The landmark Neoclassical townhouse at Nytorv 11-13, today home to the Church of Scientology, was originally constructed in 1796 by merchant and brewer Jens Lauritzen. One year earlier, fire had consumed the Nytorv/Gammeltorv district, and city planning mandated the building’s distinctive “broken corner” façade to allow long-ladder fire engines to navigate the city’s narrow streets.

Throughout its history, the building has served a variety of uses: a paper factory, warehouse, brewery and café. The site further served as a private residence, and was home to a number of prominent Danes, including the king of Nordic poetry and author of our national anthem, Adam Oehlenschläger. Carl Christian Hall, a member of the original Constitutional Assembly and 32-year member of the National Assembly, lived here before going on to serve as Prime Minister in the mid-19th century.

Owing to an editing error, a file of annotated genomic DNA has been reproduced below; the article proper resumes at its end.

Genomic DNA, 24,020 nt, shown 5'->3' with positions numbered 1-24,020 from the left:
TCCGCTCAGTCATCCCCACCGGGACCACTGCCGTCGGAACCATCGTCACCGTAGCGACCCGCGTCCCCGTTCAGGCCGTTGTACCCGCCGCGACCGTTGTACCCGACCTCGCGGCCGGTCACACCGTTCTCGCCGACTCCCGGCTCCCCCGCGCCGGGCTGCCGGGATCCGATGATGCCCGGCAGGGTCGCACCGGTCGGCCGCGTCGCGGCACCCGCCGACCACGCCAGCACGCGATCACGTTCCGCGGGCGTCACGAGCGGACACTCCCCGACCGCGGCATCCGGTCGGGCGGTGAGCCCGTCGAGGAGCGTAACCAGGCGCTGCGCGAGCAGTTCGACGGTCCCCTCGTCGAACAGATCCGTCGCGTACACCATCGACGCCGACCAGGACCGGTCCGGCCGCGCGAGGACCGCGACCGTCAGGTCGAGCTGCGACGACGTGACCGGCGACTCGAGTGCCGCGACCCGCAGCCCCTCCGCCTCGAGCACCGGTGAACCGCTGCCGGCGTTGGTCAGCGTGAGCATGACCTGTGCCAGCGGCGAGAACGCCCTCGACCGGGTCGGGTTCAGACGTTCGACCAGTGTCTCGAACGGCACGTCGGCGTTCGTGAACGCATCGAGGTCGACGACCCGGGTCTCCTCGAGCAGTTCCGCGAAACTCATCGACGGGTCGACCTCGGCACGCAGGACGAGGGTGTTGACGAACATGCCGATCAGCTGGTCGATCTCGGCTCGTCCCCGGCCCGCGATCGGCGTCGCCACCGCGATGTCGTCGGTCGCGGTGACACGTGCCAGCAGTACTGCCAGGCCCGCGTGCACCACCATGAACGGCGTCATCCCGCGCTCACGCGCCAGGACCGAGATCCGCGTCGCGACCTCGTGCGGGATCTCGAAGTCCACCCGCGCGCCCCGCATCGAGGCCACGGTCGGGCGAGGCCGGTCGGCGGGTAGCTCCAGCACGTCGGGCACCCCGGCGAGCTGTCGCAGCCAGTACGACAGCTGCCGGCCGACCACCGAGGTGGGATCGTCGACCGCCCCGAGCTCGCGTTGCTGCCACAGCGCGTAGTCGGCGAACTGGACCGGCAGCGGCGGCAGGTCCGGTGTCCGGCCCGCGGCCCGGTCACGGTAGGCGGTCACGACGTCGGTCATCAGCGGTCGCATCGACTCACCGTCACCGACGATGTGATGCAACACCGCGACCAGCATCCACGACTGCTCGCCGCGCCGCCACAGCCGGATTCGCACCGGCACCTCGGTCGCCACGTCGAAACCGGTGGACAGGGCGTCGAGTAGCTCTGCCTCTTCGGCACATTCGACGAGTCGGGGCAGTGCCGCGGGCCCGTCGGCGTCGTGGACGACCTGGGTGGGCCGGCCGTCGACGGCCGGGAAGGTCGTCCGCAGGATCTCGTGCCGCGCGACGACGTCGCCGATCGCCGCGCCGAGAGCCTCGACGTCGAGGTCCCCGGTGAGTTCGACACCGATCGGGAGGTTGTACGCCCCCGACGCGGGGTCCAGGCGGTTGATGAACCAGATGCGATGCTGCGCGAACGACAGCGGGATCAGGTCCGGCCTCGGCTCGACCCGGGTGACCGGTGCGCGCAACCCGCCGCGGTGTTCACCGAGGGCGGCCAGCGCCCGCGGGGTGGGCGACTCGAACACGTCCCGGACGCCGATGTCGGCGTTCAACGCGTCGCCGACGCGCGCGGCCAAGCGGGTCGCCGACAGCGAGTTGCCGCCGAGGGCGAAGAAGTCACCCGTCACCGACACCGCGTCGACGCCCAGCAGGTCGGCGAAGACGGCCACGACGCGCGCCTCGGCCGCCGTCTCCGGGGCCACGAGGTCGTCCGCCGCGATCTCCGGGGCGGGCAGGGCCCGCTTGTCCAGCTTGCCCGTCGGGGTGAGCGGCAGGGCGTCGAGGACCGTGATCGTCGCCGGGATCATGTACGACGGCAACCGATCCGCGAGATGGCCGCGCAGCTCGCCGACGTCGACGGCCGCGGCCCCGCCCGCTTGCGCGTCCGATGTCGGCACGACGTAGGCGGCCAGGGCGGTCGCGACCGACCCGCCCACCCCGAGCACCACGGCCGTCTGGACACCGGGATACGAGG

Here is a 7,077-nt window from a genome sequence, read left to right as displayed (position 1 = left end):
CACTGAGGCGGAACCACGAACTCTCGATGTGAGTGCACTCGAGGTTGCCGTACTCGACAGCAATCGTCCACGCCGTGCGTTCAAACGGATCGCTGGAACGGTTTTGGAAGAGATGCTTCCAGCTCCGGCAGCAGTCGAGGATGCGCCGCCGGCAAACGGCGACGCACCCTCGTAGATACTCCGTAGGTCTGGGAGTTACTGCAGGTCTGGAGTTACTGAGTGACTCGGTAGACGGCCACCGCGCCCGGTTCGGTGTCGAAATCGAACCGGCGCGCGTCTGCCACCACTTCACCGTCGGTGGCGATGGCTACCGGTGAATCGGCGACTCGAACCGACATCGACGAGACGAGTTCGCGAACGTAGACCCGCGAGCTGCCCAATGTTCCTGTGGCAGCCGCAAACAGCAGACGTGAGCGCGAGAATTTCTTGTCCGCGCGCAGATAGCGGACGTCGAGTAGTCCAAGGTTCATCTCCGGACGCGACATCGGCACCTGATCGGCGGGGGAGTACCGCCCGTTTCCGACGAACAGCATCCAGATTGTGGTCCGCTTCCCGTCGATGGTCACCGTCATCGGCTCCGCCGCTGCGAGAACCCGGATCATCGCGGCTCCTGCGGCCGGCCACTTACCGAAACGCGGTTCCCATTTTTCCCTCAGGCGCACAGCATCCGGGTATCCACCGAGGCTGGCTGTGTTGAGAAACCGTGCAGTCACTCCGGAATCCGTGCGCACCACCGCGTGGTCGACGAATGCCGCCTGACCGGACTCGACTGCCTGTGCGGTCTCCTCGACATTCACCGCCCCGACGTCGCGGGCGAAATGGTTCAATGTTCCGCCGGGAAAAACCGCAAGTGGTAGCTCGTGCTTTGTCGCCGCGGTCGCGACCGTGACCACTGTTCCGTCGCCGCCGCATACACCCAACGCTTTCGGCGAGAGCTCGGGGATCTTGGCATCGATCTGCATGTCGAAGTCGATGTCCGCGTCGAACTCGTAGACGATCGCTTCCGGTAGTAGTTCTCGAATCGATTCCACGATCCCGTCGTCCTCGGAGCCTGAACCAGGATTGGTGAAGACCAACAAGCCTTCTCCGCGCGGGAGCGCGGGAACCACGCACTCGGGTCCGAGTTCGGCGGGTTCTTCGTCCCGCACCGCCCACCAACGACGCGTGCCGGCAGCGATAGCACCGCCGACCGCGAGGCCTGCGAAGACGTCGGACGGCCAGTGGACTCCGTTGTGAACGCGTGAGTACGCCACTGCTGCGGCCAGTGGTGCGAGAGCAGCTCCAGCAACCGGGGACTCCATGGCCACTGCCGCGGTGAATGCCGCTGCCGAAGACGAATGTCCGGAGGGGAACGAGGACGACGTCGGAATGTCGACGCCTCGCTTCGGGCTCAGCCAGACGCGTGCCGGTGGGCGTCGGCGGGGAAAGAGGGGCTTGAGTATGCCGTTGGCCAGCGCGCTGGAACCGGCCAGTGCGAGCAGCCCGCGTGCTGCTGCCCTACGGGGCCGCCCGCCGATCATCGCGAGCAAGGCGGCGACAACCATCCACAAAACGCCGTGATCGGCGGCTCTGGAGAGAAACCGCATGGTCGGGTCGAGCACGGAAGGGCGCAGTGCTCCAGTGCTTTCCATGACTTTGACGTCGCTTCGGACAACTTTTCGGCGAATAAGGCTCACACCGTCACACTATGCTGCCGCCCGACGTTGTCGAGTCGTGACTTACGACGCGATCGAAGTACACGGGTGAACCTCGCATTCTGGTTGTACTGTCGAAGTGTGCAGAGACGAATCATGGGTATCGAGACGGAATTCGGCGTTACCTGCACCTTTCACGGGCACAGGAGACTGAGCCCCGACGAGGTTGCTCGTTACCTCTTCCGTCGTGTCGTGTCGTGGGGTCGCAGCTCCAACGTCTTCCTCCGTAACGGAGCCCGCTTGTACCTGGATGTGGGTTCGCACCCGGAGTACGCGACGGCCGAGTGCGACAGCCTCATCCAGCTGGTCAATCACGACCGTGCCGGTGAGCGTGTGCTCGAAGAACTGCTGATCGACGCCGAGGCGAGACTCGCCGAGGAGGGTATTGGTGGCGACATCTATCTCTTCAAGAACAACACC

After acquiring Nytorv 11-13, the Church brought new life to the landmark, restoring many historical features including preservation of the original wood staircase built in 1885.

Dedicated as the home of the Church of Scientology in May 2017, the building remains a significant tribute to the past and a herald of the future for Denmark.